Kobe believes in historic comeback
He says his Los Angeles Lakers will rally from a 3-0 deficit against the Dallas Mavericks. It’s a rare comeback in North American sports, most notably accomplished by the 2004 Boston Red Sox against their rival New York Yankees and last season in the NHL, when the Philadelphia Flyers rallied to stun the Boston Bruins in the Eastern Conference semifinals. As for the NBA, it’s never been done in 65 years of the league’s existence.
That’s not stopping Bryant from being optimistic after the Lakers suffered a 98-92 defeat to the Mavericks on Friday night at American Airlines Arena in Game 3 of this Western Conference semifinals.
“I might be sick in the head or crazy or thrown off or something like that, but I still think we are going to win this series,” Bryant said. “I might be nuts. Win on Sunday. Go back home and see if they can win in L.A.”
When asked where that confidence comes from, the five-time NBA champion said: “I don’t know. I’m just nuts.”
Considering how the Lakers have played so far against the Mavericks, there are lots of reasons to call Bryant nuts and little reason for faith.
The Lakers blew a 16-point second-half lead in Game 1 and were routed in Game 2. Their latest setback: The Lakers squandered an 85-78 lead with 5:08 remaining Friday and were outscored 32-20 in the fourth quarter.
Closing games has been a big problem for the Lakers in this series. In three contests, the Mavericks have outscored them 82-55 in the fourth quarter. Lakers center Andrew Bynum(notes) said it’s been a concern all season. Bryant had a harsher assessment of Friday’s meltdown.
“We [expletive] up,” Bryant said. “Stuff we went over [Friday] morning in the fourth quarter, [expletives] just didn’t do it. They didn’t make the [defensive] rotations they were supposed to. It’s as simple as that.”
Bynum, who had team-highs of 21 points and 10 rebounds, said: “We’re beating ourselves. … I don’t think it was their defense. It was more just us thinking for some reason we had to mismatch and that was the extent of the offense. …
“I’m not very stunned. I really thought we’d win tonight, at least.”
Lakers power forward Pau Gasol(notes) is a shadow of his All-Star self this postseason and talk of being soft has resurfaced. He’s “out of it” mentally and hasn’t been able to be “effective or comfortable out there,” but couldn’t explain why and says he needs to “snap out of it.” Time is running out.
He entered Game 3 averaged a disappointing 13.6 points and 7.8 rebounds in the postseason, which is 5.2 points and 2.4 rebounds below his regular-season averages. Gasol was poor again Friday, scoring 12 points on 5-of-13 shooting with eight rebounds in 40 minutes, including just three points in the fourth quarter. He also primarily guarded Mavericks forward Dirk Nowitzki(notes), who had 32 points and nine rebounds Friday.
“It’s been tough,” Gasol simply said. “It’s been tough more than anything [because] of the losses.”
When asked if this poor playoff season ruins his previous Laker accomplishments, Gasol sternly responded: “You tell me? Should it? I don’t know. I don’t think so.”
Lakers coach Phil Jackson was so frustrated with Gasol he popped him in the chest during a first-half timeout in hopes of sparking him. Gasol took the hit in stride and didn’t retaliate.
“He’s been through enough playoff games to know the deal that you can come back and play games,” Jackson said.
Said Gasol: “Obviously, he wants me to be more aggressive and assertive out there. I just got to be able to do that better and really get going. I just got to do it.”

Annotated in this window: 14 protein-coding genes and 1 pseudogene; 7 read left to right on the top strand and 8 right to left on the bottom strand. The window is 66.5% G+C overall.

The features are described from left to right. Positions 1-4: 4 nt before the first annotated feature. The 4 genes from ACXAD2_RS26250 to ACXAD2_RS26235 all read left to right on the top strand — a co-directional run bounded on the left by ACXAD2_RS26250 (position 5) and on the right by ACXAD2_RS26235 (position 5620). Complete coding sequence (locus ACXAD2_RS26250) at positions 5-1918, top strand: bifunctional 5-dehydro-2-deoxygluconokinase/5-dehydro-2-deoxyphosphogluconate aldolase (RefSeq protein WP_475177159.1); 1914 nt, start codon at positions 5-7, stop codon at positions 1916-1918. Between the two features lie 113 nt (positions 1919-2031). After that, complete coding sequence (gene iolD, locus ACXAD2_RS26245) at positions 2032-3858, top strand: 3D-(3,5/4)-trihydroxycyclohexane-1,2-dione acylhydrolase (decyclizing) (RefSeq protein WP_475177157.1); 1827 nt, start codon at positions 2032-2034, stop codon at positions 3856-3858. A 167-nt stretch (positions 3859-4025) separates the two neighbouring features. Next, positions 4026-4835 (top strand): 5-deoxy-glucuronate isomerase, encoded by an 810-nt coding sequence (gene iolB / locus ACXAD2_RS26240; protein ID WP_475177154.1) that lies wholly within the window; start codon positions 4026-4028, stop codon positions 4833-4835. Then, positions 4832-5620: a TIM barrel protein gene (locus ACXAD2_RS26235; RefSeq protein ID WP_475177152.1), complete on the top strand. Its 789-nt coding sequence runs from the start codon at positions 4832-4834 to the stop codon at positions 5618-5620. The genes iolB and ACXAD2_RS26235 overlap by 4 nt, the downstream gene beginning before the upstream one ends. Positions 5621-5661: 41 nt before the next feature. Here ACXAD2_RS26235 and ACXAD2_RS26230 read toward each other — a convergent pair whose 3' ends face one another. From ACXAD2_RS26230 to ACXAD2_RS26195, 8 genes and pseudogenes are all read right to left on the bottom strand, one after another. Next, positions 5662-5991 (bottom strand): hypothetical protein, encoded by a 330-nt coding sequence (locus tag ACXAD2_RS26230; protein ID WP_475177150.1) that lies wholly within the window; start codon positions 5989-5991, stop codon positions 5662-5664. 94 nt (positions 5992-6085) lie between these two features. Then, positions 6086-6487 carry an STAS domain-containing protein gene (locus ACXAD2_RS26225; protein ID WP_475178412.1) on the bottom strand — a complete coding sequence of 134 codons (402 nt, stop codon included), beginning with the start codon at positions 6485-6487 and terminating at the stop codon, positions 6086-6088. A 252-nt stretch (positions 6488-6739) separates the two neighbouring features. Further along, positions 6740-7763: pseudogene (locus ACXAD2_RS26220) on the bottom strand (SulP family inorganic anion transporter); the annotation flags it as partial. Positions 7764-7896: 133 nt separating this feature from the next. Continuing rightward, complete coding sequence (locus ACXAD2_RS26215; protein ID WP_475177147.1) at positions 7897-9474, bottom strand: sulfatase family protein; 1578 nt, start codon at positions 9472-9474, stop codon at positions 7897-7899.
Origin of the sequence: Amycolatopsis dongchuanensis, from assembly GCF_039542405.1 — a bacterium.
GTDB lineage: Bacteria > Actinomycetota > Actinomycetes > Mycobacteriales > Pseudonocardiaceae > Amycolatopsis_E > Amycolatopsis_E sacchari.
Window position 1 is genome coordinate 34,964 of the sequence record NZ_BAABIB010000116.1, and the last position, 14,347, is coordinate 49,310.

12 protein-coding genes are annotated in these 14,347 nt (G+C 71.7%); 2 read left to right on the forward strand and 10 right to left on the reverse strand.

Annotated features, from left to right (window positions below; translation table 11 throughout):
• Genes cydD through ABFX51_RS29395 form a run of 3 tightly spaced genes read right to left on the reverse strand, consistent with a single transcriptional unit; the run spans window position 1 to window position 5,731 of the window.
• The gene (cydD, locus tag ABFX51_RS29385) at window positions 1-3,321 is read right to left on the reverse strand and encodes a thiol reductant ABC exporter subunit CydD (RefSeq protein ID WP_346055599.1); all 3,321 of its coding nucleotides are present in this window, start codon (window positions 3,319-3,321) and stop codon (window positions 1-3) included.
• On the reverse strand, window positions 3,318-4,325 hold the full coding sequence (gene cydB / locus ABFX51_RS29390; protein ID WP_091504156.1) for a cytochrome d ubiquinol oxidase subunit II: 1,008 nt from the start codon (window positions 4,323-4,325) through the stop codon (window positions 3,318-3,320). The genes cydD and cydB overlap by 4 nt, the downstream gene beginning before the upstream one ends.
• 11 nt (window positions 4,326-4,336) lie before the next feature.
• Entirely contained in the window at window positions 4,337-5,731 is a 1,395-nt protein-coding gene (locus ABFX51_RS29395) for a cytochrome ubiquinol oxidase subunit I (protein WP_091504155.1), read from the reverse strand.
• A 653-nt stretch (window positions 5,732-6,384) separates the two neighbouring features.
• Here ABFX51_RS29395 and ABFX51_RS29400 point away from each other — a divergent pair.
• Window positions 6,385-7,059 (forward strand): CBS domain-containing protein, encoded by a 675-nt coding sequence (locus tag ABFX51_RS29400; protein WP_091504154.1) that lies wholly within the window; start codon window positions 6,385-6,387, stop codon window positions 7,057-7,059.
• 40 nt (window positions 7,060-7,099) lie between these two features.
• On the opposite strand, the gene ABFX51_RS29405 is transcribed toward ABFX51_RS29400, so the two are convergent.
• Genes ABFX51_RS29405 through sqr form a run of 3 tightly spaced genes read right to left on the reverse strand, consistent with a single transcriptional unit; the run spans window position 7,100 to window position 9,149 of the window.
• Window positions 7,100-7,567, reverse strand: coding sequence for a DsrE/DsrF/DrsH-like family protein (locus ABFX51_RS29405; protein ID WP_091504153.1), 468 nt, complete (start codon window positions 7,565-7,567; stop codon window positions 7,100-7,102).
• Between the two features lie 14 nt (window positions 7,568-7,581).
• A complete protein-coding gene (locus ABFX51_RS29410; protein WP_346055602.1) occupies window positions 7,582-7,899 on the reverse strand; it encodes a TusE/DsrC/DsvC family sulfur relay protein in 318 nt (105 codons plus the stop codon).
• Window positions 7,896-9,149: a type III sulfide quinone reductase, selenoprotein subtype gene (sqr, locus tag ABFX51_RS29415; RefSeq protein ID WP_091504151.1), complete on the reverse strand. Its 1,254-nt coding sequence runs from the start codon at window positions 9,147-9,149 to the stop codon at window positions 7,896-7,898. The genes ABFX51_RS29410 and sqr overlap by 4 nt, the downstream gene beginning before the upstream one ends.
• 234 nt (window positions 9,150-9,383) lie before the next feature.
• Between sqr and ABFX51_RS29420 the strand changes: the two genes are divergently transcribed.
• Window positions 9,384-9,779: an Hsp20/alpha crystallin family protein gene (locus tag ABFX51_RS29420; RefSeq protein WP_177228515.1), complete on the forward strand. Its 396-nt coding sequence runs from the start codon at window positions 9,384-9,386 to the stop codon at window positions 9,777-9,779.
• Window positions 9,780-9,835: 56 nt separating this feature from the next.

The Lakers will be adding forward Ron Artest(notes) back to the mix Sunday after he returns from a one-game suspension for his clothesline of J.J. Barea(notes) at the end of Game 2. But what should they expect after he disappointed them at the worst time?
Lakers forward Lamar Odom(notes) started at small forward instead for the first time since the 2002-03 season with the Los Angeles Clippers. Odom finished with 18 points and six rebounds. With the NBA Sixth Man of the Year starting, the Lakers’ bench combined for a mere 15 points while the Mavs’ reserves had 42.
Jackson said that Artest’s absence made the Lakers weak defending the perimeter as the Mavericks nailed 12 3-pointers. Jackson believes Artest can be the key to a Game 4 win if he returns strong.
Sunday could be Jackson’s final game as he’s expected to retire after this season. He said Bryant told him Friday morning that the Lakers’ situation is a fitting challenge in a potentially final run. Jackson responded by saying it’s a team problem that the players – not him – have to figure out.
The Hall of Famer has 11 championships as a coach and a 229-103 postseason record. This is new territory, as he has never been down 3-0 in a series.
“Well, we’re disappointed,” Jackson said. “We feel like Games 1 and 3 we controlled the pace of the game, but just couldn’t finish the game. They were better finishing the games out than we were, so that’s a big disappointment to us. But we still believe we are going to win the next game and go from there.”
If Bryant was worried about his Lakers’ dire straits, he certainly didn’t appear that way as he walked out of the American Airlines Center upbeat wearing sunglasses and a turquoise sweater. Remember, he’s a little crazy.
“We can’t kick ourselves now,” Bryant said. “You got to pick up your boot [straps] and get it done. That’s it. It’s not as hard as people make it out to be. Win the next game, go to L.A. and see if they can beat you on your own floor. It’s a must-win, then you come up here for Game 6 and all the pressure is on them and you see what’s what.
“[My teammates] are fine. When you think about it, it makes sense. I will explain it to them and it will make sense. Win the next game, go to L.A., and they’re not going to beat us in L.A. to close it out. Than we come back here and see what happens.”